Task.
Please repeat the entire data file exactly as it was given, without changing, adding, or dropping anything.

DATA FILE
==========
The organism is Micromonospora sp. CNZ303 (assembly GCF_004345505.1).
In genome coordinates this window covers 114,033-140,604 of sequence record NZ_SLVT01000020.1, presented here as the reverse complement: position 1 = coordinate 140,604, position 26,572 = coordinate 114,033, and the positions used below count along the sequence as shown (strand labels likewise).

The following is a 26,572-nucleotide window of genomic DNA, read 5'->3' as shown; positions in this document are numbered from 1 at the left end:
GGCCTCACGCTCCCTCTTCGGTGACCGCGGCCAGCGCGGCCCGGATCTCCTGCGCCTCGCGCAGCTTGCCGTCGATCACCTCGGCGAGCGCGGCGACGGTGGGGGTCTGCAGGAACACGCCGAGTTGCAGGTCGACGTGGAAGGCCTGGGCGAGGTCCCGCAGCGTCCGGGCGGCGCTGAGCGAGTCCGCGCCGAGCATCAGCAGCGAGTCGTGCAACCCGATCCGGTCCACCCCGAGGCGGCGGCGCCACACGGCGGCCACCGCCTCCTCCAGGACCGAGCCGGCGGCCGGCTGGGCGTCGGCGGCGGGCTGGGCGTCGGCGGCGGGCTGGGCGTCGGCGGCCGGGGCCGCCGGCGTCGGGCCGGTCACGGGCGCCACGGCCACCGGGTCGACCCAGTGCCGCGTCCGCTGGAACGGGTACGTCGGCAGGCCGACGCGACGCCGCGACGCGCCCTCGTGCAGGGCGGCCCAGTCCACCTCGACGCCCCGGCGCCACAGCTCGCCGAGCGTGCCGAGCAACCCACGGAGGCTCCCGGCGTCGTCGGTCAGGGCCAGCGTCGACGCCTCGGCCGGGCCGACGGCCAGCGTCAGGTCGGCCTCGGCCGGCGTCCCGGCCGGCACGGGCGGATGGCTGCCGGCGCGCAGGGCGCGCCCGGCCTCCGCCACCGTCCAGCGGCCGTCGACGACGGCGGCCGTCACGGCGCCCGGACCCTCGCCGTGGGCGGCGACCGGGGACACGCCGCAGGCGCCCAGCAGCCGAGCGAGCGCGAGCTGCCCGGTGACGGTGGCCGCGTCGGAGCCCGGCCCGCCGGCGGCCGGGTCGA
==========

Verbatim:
The organism is Micromonospora sp. CNZ303 (assembly GCF_004345505.1).
In genome coordinates this window covers 114,033-140,604 of sequence record NZ_SLVT01000020.1, presented here as the reverse complement: position 1 = coordinate 140,604, position 26,572 = coordinate 114,033, and the positions used below count along the sequence as shown (strand labels likewise).

The following is a 26,572-nucleotide window of genomic DNA, read 5'->3' as shown; positions in this document are numbered from 1 at the left end:
GGCCTCACGCTCCCTCTTCGGTGACCGCGGCCAGCGCGGCCCGGATCTCCTGCGCCTCGCGCAGCTTGCCGTCGATCACCTCGGCGAGCGCGGCGACGGTGGGGGTCTGCAGGAACACGCCGAGTTGCAGGTCGACGTGGAAGGCCTGGGCGAGGTCCCGCAGCGTCCGGGCGGCGCTGAGCGAGTCCGCGCCGAGCATCAGCAGCGAGTCGTGCAACCCGATCCGGTCCACCCCGAGGCGGCGGCGCCACACGGCGGCCACCGCCTCCTCCAGGACCGAGCCGGCGGCCGGCTGGGCGTCGGCGGCGGGCTGGGCGTCGGCGGCGGGCTGGGCGTCGGCGGCCGGGGCCGCCGGCGTCGGGCCGGTCACGGGCGCCACGGCCACCGGGTCGACCCAGTGCCGCGTCCGCTGGAACGGGTACGTCGGCAGGCCGACGCGACGCCGCGACGCGCCCTCGTGCAGGGCGGCCCAGTCCACCTCGACGCCCCGGCGCCACAGCTCGCCGAGCGTGCCGAGCAACCCACGGAGGCTCCCGGCGTCGTCGGTCAGGGCCAGCGTCGACGCCTCGGCCGGGCCGACGGCCAGCGTCAGGTCGGCCTCGGCCGGCGTCCCGGCCGGCACGGGCGGATGGCTGCCGGCGCGCAGGGCGCGCCCGGCCTCCGCCACCGTCCAGCGGCCGTCGACGACGGCGGCCGTCACGGCGCCCGGACCCTCGCCGTGGGCGGCGACCGGGGACACGCCGCAGGCGCCCAGCAGCCGAGCGAGCGCGAGCTGCCCGGTGACGGTGGCCGCGTCGGAGCCCGGCCCGCCGGCGGCCGGGTCGA